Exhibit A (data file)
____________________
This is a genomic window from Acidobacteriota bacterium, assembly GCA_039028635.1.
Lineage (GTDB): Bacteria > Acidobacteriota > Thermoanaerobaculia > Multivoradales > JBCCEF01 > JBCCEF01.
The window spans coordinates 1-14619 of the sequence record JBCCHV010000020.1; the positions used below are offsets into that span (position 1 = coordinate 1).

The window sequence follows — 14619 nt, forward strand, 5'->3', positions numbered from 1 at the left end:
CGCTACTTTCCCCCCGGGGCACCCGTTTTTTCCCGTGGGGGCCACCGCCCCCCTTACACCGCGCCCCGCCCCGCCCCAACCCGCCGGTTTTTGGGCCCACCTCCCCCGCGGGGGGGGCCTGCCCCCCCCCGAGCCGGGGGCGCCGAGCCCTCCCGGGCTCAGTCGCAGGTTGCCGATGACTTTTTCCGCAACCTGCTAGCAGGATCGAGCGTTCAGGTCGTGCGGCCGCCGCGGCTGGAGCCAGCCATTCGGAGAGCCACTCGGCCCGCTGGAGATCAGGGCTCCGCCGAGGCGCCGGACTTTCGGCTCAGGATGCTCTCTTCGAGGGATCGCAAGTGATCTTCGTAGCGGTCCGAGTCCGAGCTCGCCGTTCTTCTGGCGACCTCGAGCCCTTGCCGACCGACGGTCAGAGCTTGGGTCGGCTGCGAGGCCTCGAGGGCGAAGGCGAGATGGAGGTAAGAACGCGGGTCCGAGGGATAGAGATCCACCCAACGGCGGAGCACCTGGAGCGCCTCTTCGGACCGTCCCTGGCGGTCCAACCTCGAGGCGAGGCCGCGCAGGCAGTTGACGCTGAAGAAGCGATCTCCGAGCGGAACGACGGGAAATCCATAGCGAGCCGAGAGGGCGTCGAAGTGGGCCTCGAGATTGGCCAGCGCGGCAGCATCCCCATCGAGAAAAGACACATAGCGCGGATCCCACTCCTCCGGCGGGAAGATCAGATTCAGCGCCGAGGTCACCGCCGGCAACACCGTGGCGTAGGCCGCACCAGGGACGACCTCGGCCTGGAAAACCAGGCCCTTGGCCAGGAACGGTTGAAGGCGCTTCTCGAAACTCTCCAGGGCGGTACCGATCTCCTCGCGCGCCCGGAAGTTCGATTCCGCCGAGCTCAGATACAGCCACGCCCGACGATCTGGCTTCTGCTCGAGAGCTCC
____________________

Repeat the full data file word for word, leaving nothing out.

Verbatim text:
This is a genomic window from Acidobacteriota bacterium, assembly GCA_039028635.1.
Lineage (GTDB): Bacteria > Acidobacteriota > Thermoanaerobaculia > Multivoradales > JBCCEF01 > JBCCEF01.
The window spans coordinates 1-14619 of the sequence record JBCCHV010000020.1; the positions used below are offsets into that span (position 1 = coordinate 1).

The window sequence follows — 14619 nt, forward strand, 5'->3', positions numbered from 1 at the left end:
CGCTACTTTCCCCCCGGGGCACCCGTTTTTTCCCGTGGGGGCCACCGCCCCCCTTACACCGCGCCCCGCCCCGCCCCAACCCGCCGGTTTTTGGGCCCACCTCCCCCGCGGGGGGGGCCTGCCCCCCCCCGAGCCGGGGGCGCCGAGCCCTCCCGGGCTCAGTCGCAGGTTGCCGATGACTTTTTCCGCAACCTGCTAGCAGGATCGAGCGTTCAGGTCGTGCGGCCGCCGCGGCTGGAGCCAGCCATTCGGAGAGCCACTCGGCCCGCTGGAGATCAGGGCTCCGCCGAGGCGCCGGACTTTCGGCTCAGGATGCTCTCTTCGAGGGATCGCAAGTGATCTTCGTAGCGGTCCGAGTCCGAGCTCGCCGTTCTTCTGGCGACCTCGAGCCCTTGCCGACCGACGGTCAGAGCTTGGGTCGGCTGCGAGGCCTCGAGGGCGAAGGCGAGATGGAGGTAAGAACGCGGGTCCGAGGGATAGAGATCCACCCAACGGCGGAGCACCTGGAGCGCCTCTTCGGACCGTCCCTGGCGGTCCAACCTCGAGGCGAGGCCGCGCAGGCAGTTGACGCTGAAGAAGCGATCTCCGAGCGGAACGACGGGAAATCCATAGCGAGCCGAGAGGGCGTCGAAGTGGGCCTCGAGATTGGCCAGCGCGGCAGCATCCCCATCGAGAAAAGACACATAGCGCGGATCCCACTCCTCCGGCGGGAAGATCAGATTCAGCGCCGAGGTCACCGCCGGCAACACCGTGGCGTAGGCCGCACCAGGGACGACCTCGGCCTGGAAAACCAGGCCCTTGGCCAGGAACGGTTGAAGGCGCTTCTCGAAACTCTCCAGGGCGGTACCGATCTCCTCGCGCGCCCGGAAGTTCGATTCCGCCGAGCTCAGATACAGCCACGCCCGACGATCTGGCTTCTGCTCGAGAGCTCC